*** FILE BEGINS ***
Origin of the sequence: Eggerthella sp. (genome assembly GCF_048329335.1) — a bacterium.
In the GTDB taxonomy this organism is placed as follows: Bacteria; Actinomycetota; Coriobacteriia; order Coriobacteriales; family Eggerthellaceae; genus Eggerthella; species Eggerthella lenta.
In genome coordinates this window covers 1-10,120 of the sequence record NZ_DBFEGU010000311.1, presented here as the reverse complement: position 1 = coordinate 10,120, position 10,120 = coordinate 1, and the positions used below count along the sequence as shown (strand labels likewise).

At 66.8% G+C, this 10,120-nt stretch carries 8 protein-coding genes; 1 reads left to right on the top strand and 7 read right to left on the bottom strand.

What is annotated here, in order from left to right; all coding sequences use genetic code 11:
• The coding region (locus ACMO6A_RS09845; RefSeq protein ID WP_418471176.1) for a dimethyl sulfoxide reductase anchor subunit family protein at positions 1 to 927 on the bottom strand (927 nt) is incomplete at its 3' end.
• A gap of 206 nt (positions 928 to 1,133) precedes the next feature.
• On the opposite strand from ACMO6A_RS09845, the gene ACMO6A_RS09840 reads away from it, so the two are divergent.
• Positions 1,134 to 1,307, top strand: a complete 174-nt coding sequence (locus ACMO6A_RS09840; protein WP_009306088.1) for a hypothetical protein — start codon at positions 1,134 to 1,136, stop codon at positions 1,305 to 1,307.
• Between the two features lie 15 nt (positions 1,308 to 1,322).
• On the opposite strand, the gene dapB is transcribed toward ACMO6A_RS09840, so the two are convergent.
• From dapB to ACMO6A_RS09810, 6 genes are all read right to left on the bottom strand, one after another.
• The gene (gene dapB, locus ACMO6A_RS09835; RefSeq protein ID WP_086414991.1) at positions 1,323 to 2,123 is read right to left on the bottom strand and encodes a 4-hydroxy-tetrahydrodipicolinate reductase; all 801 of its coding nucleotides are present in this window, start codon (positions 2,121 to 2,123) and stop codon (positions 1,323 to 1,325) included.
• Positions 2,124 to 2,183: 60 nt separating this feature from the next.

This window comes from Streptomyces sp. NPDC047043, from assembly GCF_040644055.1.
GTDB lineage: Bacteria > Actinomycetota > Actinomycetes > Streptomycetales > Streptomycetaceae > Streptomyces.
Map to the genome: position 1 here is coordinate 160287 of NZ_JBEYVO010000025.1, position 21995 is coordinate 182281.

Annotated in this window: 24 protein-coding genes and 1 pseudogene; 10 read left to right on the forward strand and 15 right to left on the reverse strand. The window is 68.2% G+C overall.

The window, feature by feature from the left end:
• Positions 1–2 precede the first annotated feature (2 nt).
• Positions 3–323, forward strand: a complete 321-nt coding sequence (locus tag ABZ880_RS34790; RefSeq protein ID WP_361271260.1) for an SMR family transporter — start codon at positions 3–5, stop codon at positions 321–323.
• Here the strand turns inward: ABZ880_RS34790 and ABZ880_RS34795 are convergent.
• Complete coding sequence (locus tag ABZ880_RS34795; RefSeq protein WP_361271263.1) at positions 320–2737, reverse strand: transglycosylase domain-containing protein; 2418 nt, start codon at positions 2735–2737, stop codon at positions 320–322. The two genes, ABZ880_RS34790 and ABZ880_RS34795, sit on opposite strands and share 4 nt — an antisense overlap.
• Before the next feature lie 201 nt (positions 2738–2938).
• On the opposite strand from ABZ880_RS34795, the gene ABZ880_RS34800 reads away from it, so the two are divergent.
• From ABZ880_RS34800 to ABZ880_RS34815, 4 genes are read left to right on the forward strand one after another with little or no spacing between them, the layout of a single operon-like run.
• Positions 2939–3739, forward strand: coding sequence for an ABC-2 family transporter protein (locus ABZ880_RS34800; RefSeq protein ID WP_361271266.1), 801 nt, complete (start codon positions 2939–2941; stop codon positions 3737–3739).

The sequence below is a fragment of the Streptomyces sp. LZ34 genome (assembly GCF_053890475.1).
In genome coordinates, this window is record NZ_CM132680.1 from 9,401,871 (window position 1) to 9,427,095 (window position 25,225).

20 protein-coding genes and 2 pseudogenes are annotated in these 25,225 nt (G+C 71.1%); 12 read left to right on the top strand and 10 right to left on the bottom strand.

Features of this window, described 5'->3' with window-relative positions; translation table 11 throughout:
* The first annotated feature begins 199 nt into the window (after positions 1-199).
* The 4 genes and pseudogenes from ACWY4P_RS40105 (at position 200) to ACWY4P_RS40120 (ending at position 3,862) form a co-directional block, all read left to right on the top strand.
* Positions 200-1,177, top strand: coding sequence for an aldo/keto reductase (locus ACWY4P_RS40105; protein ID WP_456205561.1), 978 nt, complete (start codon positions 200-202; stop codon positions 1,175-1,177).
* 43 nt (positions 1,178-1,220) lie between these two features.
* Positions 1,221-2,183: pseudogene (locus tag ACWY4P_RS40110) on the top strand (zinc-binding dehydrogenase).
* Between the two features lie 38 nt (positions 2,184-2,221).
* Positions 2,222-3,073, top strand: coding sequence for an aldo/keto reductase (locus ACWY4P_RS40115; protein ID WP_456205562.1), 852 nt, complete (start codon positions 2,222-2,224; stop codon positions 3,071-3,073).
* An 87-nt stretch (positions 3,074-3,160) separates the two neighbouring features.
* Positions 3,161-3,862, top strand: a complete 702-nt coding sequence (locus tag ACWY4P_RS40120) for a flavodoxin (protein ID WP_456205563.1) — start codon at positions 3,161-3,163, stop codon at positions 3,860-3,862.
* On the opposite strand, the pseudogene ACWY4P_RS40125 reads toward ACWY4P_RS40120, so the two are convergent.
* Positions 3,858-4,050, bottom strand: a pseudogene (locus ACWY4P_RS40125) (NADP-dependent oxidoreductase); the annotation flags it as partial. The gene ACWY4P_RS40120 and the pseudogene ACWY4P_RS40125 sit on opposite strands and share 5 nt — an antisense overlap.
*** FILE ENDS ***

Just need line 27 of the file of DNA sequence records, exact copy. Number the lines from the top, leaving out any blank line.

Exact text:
• Positions 2939–3739, forward strand: coding sequence for an ABC-2 family transporter protein (locus ABZ880_RS34800; RefSeq protein ID WP_361271266.1), 801 nt, complete (start codon positions 2939–2941; stop codon positions 3737–3739).